Wednesday, October 10, 2012

SELF-DEFENSE: Lee Aldridge - Adrenal Stress Training: The Hows and Whys

Adrenal Stress Training: The Hows and Whys
By Lee Aldridge

The topic of adrenal stress training can be quite controversial. I thought that a more detailed explanation of the methodologies (and reasoning behind them) could be beneficial.


Humans tend to learn most efficiently when certain steps occur during their course of study.

  1. Skill Acquisition
  2. Skill Development
  3. Performance Simulation
  4. Real-World Performance

For the purposes of Adrenal Stress Training (AST), the above 4 categories are comprised of distinct elements which each play an important part in the end product.

1. Skill Acquisition: This stage contains the familiar bag/pad work, footwork modeling, shadow boxing, etc. that are the staples of many martial arts programs.

2. Skill Development: Here, the basic skills are practiced against a non-resistive opponent at first, then against increasing resistance from the partner. What techniques will be used, the range of responses, as well as psychological and environmental factors are held constant to focus on the application of the skill being developed.

3. Performance Simulation: This is the stage where many traditional training methodologies begin to falter. A well-defined, progressive structure must be implemented in order to ensure the successful retention of skillsets. By providing either insufficient or overwhelming stimulation, progress is diminished.

I call the method Progressive Stress Inoculation or PSI. PSI is always thought of as a "pressure" term anyways! Pretty cool, huh?

The trainee begins drills in this stage which are identical to the later drills of step 2. This segue provides a smooth transition into performance simulation. By slowly removing elements of foreknowledge, time comfort, and distance/perception intervals, the drills can become much closer to the actual event environment. The trick is to have a logical plan on what element to change next. Choosing the wrong element can cause problems similar to the "confounding variable" effect of the scientific method, where the performance progression can be collapsed unintentionally.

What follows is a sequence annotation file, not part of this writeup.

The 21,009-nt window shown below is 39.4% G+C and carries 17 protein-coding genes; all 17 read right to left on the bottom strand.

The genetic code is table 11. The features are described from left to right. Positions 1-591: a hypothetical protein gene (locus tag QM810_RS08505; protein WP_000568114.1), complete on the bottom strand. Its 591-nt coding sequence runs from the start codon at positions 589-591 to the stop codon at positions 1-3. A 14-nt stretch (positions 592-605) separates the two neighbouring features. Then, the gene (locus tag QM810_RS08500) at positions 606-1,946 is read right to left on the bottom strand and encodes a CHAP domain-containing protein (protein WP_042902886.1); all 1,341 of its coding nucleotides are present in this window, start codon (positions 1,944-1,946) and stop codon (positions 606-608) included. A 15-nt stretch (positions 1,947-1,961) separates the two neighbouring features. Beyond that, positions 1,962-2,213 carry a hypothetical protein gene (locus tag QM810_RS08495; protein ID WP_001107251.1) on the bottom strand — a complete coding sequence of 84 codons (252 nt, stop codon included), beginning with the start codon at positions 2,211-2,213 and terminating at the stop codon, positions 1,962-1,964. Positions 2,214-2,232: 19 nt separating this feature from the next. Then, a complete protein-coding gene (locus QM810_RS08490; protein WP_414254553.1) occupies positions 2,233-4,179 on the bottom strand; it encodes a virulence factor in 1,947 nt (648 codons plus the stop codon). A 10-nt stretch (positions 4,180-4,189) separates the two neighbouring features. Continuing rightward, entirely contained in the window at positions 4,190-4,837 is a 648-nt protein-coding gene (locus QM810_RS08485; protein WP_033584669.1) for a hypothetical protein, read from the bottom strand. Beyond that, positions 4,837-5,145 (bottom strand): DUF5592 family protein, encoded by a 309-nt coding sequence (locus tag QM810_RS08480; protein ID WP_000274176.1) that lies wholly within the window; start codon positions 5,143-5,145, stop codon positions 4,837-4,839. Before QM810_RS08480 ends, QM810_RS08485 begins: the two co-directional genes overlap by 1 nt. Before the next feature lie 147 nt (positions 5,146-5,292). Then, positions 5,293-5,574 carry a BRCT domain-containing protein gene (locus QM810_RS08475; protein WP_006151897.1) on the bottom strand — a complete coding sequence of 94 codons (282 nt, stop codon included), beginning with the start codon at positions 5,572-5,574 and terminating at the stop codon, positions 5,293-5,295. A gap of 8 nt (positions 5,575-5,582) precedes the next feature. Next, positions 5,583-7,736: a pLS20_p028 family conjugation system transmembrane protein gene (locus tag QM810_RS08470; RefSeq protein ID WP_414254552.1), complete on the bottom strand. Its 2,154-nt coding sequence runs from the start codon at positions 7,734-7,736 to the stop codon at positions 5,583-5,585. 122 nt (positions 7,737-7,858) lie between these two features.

For example, with all other elements remaining constant, the trainee will be forced to perform his situational analysis/response in a shorter time.... the bad guy with knife starts his attack from closer distance, the bad guy throws the sucker punch faster and less telegraphically, etc.....

Once acceptable performance in a given parameter is reached, then another variable is introduced. Eventually, the progression works it magic, and performance near the live-event level is accomplished.

4. Real-World Performance: In this final stage, we are able to pressure-test the results of the 3 previous stages. These unscripted, high-pressure drills are conducted in settings that resemble actual performance venues. (Attendees will remember the Atlanta bathroom stall adventure......a good example despite my feeling that the seminar time constraints didn't allow sufficient time in the preceding stages...)

These unscripted scenarios are often used to test trainees for advancement and/or certification in some circles. Ultimately, they provide the best recreation of live events while still possessing some semblance of safety to the participants. The development of Simunitions and their ensuing use in FOF is a great example of how this progressive methodology can be implemented in training.

This is by no means a complete treatise on AST methods. I hope that this brief discussion will give you a better picture of the goals and methods of AST as I see it.


You can contact Lee Aldridge care of his site:



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